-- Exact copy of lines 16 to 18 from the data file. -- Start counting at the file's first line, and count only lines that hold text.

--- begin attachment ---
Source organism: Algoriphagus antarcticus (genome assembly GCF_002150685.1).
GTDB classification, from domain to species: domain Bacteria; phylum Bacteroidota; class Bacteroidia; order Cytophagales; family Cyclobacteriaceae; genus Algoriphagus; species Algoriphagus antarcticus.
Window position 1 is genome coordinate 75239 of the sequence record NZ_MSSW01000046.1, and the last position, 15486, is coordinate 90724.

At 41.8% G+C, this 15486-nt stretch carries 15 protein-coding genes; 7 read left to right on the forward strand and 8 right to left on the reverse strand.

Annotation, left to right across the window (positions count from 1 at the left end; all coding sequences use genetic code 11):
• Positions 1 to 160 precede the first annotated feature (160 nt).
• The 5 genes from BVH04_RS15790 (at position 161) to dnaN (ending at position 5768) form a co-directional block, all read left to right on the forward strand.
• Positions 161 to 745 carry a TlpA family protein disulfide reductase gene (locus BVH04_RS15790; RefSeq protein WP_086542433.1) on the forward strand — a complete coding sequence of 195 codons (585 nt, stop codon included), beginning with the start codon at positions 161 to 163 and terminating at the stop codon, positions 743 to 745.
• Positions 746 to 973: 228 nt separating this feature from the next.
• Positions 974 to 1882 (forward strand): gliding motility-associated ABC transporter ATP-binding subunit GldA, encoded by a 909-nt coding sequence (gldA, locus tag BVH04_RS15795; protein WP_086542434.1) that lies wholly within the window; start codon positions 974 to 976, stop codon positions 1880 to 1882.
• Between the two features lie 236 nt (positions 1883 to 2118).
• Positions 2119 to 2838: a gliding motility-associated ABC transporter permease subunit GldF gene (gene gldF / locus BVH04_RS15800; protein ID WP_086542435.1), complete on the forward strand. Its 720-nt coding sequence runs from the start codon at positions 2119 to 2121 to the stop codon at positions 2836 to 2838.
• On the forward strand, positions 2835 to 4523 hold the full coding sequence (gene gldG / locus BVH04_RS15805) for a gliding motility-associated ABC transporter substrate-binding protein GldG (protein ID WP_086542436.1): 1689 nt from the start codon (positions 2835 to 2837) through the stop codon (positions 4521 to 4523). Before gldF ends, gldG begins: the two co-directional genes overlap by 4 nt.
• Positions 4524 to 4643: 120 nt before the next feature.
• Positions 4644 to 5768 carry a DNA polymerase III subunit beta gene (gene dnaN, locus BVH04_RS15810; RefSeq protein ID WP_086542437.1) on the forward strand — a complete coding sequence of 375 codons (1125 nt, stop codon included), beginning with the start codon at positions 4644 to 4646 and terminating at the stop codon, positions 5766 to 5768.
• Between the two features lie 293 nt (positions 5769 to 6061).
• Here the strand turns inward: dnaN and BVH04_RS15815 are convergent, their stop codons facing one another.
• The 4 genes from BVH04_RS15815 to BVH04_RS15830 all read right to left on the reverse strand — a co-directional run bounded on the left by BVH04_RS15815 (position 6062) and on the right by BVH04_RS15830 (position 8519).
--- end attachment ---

• Between the two features lie 293 nt (positions 5769 to 6061).
• Here the strand turns inward: dnaN and BVH04_RS15815 are convergent, their stop codons facing one another.
• The 4 genes from BVH04_RS15815 to BVH04_RS15830 all read right to left on the reverse strand — a co-directional run bounded on the left by BVH04_RS15815 (position 6062) and on the right by BVH04_RS15830 (position 8519).